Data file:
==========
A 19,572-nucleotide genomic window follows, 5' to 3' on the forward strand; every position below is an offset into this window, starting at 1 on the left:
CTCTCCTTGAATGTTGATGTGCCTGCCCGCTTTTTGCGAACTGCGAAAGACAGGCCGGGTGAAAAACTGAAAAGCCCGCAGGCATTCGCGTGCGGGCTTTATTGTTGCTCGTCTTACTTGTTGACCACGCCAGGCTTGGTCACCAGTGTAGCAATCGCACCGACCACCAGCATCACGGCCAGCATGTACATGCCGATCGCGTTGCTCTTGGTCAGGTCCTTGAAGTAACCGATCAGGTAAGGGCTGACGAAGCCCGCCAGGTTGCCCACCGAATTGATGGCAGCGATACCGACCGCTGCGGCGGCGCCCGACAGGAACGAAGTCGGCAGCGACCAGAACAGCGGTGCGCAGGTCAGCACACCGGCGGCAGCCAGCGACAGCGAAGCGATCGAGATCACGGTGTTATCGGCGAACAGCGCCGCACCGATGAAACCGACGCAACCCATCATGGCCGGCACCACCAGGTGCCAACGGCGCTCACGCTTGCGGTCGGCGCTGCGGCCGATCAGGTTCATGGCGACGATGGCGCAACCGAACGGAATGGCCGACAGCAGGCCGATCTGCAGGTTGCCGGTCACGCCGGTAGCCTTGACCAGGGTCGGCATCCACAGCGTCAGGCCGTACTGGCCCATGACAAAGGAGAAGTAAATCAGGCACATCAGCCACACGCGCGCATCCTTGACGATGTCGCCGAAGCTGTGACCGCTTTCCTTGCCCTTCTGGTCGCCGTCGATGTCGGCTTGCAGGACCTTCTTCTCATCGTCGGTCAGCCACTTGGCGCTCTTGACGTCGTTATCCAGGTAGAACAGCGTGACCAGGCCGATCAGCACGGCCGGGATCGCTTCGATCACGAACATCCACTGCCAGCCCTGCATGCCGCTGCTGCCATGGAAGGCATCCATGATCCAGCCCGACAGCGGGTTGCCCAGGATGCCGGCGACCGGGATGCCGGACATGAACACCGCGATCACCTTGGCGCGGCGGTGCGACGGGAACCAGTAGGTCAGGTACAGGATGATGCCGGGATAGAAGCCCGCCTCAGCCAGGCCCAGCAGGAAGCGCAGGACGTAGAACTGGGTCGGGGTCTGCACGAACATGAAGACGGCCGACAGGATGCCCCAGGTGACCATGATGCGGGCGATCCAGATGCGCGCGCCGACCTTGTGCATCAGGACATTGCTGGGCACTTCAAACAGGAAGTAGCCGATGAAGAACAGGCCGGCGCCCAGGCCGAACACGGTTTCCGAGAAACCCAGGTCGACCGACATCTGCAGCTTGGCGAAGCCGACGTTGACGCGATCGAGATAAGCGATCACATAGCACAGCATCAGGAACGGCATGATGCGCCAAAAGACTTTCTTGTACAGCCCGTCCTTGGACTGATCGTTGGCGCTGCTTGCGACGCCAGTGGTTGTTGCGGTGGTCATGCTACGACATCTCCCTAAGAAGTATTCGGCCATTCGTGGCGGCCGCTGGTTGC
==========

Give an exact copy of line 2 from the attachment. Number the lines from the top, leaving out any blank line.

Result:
CTCTCCTTGAATGTTGATGTGCCTGCCCGCTTTTTGCGAACTGCGAAAGACAGGCCGGGTGAAAAACTGAAAAGCCCGCAGGCATTCGCGTGCGGGCTTTATTGTTGCTCGTCTTACTTGTTGACCACGCCAGGCTTGGTCACCAGTGTAGCAATCGCACCGACCACCAGCATCACGGCCAGCATGTACATGCCGATCGCGTTGCTCTTGGTCAGGTCCTTGAAGTAACCGATCAGGTAAGGGCTGACGAAGCCCGCCAGGTTGCCCACCGAATTGATGGCAGCGATACCGACCGCTGCGGCGGCGCCCGACAGGAACGAAGTCGGCAGCGACCAGAACAGCGGTGCGCAGGTCAGCACACCGGCGGCAGCCAGCGACAGCGAAGCGATCGAGATCACGGTGTTATCGGCGAACAGCGCCGCACCGATGAAACCGACGCAACCCATCATGGCCGGCACCACCAGGTGCCAACGGCGCTCACGCTTGCGGTCGGCGCTGCGGCCGATCAGGTTCATGGCGACGATGGCGCAACCGAACGGAATGGCCGACAGCAGGCCGATCTGCAGGTTGCCGGTCACGCCGGTAGCCTTGACCAGGGTCGGCATCCACAGCGTCAGGCCGTACTGGCCCATGACAAAGGAGAAGTAAATCAGGCACATCAGCCACACGCGCGCATCCTTGACGATGTCGCCGAAGCTGTGACCGCTTTCCTTGCCCTTCTGGTCGCCGTCGATGTCGGCTTGCAGGACCTTCTTCTCATCGTCGGTCAGCCACTTGGCGCTCTTGACGTCGTTATCCAGGTAGAACAGCGTGACCAGGCCGATCAGCACGGCCGGGATCGCTTCGATCACGAACATCCACTGCCAGCCCTGCATGCCGCTGCTGCCATGGAAGGCATCCATGATCCAGCCCGACAGCGGGTTGCCCAGGATGCCGGCGACCGGGATGCCGGACATGAACACCGCGATCACCTTGGCGCGGCGGTGCGACGGGAACCAGTAGGTCAGGTACAGGATGATGCCGGGATAGAAGCCCGCCTCAGCCAGGCCCAGCAGGAAGCGCAGGACGTAGAACTGGGTCGGGGTCTGCACGAACATGAAGACGGCCGACAGGATGCCCCAGGTGACCATGATGCGGGCGATCCAGATGCGCGCGCCGACCTTGTGCATCAGGACATTGCTGGGCACTTCAAACAGGAAGTAGCCGATGAAGAACAGGCCGGCGCCCAGGCCGAACACGGTTTCCGAGAAACCCAGGTCGACCGACATCTGCAGCTTGGCGAAGCCGACGTTGACGCGATCGAGATAAGCGATCACATAGCACAGCATCAGGAACGGCATGATGCGCCAAAAGACTTTCTTGTACAGCCCGTCCTTGGACTGATCGTTGGCGCTGCTTGCGACGCCAGTGGTTGTTGCGGTGGTCATGCTACGACATCTCCCTAAGAAGTATTCGGCCATTCGTGGCGGCCGCTGGTTGC